Source: Whitmer, McConnell, Evers on Wisconsin shooter list
A gunman suspected of fatally shooting a retired county judge at a Wisconsin home had a list that included Michigan Governor Gretchen Whitmer, Senate Minority Leader Mitch McConnell and Wisconsin Governor Tony Evers , Whitmer’s office and a law enforcement source said Saturday.
Douglas K. Uhde, 56, who has not been charged, is suspected of killing retired Juneau County Judge John Roemer on Friday at Roemer’s home in New Lisbon, the Justice Department said Saturday. of Wisconsin in a press release.
Uhde was found in the basement of the house with a self-inflicted gunshot wound, following police attempts to negotiate with him. Uhde is hospitalized in critical condition, DOJ officials said.
Wisconsin Attorney General Josh Kaul said Friday the shooting appeared to be a “targeted act” and that the shooter selected people who were “part of the justice system.”
But investigators believe the shooter may also have planned to target other government officials and found a list in his vehicle containing the names of several other high-profile elected leaders, a law enforcement official said. . Other targets on the list, which mentioned Roemer, included Evers, McConnell and Whitmer, the official said.
Roemer was found tied to a chair in his home and was shot and killed, the official said. The official could not publicly discuss details of the investigation and spoke to The Associated Press on condition of anonymity.
Uhde has a lengthy criminal and prison record dating back at least two decades, including a case where he was sentenced by Roemer to six years in prison for weapons. He was released from his last stint in prison in April 2020.
Zach Pohl, Whitmer’s deputy chief of staff, said his office was notified that his name was “on Wisconsin’s shooter list.”
“Governor Whitmer has repeatedly demonstrated that she is tough and will not be bullied or intimidated by doing her job and working across the aisle to get things done for the people of Michigan. “Pohl said.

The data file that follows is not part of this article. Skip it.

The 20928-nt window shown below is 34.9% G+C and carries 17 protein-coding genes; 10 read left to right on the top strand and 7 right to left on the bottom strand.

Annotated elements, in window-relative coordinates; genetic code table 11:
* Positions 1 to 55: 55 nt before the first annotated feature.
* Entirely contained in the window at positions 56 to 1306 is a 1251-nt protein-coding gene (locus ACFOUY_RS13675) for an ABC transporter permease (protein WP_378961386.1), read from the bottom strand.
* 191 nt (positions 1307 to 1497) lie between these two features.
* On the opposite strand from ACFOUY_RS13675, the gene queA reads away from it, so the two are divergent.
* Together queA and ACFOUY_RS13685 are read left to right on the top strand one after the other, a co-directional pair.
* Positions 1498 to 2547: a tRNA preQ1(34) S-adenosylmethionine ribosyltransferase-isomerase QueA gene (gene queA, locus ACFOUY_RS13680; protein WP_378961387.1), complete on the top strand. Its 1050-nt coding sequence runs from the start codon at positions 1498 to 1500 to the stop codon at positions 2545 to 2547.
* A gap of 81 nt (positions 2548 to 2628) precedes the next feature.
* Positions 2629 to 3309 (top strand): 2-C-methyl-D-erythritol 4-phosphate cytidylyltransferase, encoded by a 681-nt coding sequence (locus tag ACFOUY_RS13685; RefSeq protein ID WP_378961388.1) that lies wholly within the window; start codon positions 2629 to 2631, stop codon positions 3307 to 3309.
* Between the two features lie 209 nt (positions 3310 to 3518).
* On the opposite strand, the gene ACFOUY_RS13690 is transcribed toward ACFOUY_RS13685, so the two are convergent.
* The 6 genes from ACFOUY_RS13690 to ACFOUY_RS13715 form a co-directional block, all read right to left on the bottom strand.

Whitmer became the focus of protests and criticism after accusing former President Donald Trump of stoking anger over COVID-19 restrictions and refusing to condemn right-wing extremists.
A trial earlier this year in which four men were charged with an alleged kidnapping plot by the Michigan Democrat resulted in the acquittal of two of the men. The jury could not reach a unanimous verdict for the other two.
Roemer, 68, was a “very loving, very encouraging man with a wonderful sense of humor who will be sorely missed” by the community, said Chip Wilke, pastor of St. Paul’s Evangelical Lutheran Church in Mauston, where Roemer was president of the congregational and evangelism president. “He was in my office several mornings a week.”
Wilke said after being informed of Roemer’s death on Friday, the pastor’s thought was “I’m glad we have Jesus and know where he is.”
Roemer retired from the bench in 2017. He was first elected in 2004 and re-elected in 2010 and 2016. He previously served as an assistant district attorney for Juneau County and an assistant state public defender. He also worked in private practice and served as a lieutenant colonel for the U.S. Army Reserves.
Investigators said there was no immediate danger to the public.
“The information that was gathered indicated that this was a targeted act and that the targeting was based on some sort of court case or court cases,” Kaul said.
The Juneau County Sheriff’s Office received a call that two shots were fired at a New Lisbon home at 6:30 a.m. Friday, according to the Criminal Investigations Division. The caller had run away from home and made the call from another nearby house.
Donna Voss, a neighbor, told The Associated Press she heard law enforcement on a loudspeaker telling the man to turn himself in and leave the house.
For Voss, the shooting came as a shock in a generally quiet neighborhood where homes sit alongside farmland and woodland, about 130 miles northwest of Madison.
“It’s amazing and really weird,” she said.
New Lisbon, home to approximately 2,500 residents, is located in Juneau County in central Wisconsin.
Kolpack reported from Fargo, North Dakota. Balsamo brought from Washington, DC
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